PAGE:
Since I mentioned anxiety yesterday, I thought I would write about my experience with it. I’ve always found some benefit in reading other people’s perspectives.
When I was still very young, and at boarding school in Cambodia, I prided myself on being strong-minded. I was aware that I had experienced a number of things most young western children perhaps did not, and I thought it had broadened and strengthened my mind.
Pride, of course, was the operative word. Don’t they say that it goes before a fall?
Being at school in England was not particularly enjoyable, but in itself it caused me no harm.
Then I arrived in America.
One thing that was immediately obvious to me when I moved in with my aunt and uncle was that my aunt was a nervous wreck.
She told me stories about being a WAAF in WW2. She was in charge of a communications panel…you’ve seen pictures probably, all those wires with plugs that had to be transferred around in order to connect two calls.
It must have been horribly stressful at times when the world was at war and what you did was going to contribute in some way. At the same time bombs were apt to fall on your head and on any given day some young lad that you knew might go out on a call and not come back.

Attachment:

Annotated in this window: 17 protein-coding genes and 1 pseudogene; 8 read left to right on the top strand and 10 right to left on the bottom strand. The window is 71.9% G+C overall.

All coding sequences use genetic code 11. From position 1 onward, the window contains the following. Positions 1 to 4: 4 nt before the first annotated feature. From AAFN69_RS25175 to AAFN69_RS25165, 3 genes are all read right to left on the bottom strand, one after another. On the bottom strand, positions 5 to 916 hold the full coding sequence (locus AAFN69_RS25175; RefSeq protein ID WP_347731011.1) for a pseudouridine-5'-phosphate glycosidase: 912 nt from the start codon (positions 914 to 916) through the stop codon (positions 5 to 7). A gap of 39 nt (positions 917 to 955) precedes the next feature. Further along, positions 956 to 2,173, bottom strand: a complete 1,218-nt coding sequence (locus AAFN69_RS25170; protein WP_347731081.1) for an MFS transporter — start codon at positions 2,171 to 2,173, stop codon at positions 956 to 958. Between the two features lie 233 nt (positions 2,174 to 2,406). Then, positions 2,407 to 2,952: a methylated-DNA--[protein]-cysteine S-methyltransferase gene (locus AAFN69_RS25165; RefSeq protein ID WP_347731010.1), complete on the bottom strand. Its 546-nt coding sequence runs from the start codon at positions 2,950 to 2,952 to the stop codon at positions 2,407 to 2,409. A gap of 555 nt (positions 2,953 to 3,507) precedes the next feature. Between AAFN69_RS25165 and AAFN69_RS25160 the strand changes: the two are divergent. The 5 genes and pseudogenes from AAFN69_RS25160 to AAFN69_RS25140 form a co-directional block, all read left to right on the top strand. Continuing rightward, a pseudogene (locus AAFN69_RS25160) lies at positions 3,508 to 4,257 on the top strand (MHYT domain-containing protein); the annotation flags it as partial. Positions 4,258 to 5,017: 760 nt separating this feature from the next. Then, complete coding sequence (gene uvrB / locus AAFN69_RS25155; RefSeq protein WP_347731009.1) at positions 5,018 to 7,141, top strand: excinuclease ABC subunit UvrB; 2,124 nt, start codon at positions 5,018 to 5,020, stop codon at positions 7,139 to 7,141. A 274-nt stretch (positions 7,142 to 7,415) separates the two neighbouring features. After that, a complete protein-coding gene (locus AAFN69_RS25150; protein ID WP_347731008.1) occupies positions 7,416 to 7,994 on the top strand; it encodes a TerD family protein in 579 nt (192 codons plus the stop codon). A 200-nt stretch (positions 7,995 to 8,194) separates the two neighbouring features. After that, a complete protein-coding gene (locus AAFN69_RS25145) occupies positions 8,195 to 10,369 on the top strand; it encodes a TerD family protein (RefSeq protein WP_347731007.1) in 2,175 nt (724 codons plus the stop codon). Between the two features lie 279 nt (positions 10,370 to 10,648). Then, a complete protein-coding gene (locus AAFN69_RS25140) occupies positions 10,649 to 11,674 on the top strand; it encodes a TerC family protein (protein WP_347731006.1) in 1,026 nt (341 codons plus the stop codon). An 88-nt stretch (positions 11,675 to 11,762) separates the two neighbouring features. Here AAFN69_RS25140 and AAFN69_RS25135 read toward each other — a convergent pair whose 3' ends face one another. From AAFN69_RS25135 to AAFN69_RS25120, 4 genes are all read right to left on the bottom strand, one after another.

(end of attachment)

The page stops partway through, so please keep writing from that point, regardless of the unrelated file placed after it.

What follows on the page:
No wonder her nerves were shaky. My parents had lived through the war too and my mother always seemed to take everything in stride but she had not been in the Air Force.
I suspect my aunt was also a lot more prone to anxiety, and meeting her mother-in-law would not have been a great help.
By the time I met her, my aunt had been living with her difficult husband and his mother for a long time.
This was when I became acquainted with tranquilizers.
My aunt had a prescription for Librium at that time.
And my uncle couldn’t wait to feed me some.
It never occurred to me that I would be given something that could potentially harm me. I don’t even know why it was pressed upon me. I certainly don’t recall feeling nervous right then.
It didn’t become a daily thing, fortunately, just an introduction.
While I wasn’t consciously anxious, living in this strange set-up, I certainly developed some nervous habits.
Anytime I was alone in a room with my uncle, I began chewing the insides of my cheeks and this became a habit. I had to remind myself not to do it in public as it wasn’t awfully attractive.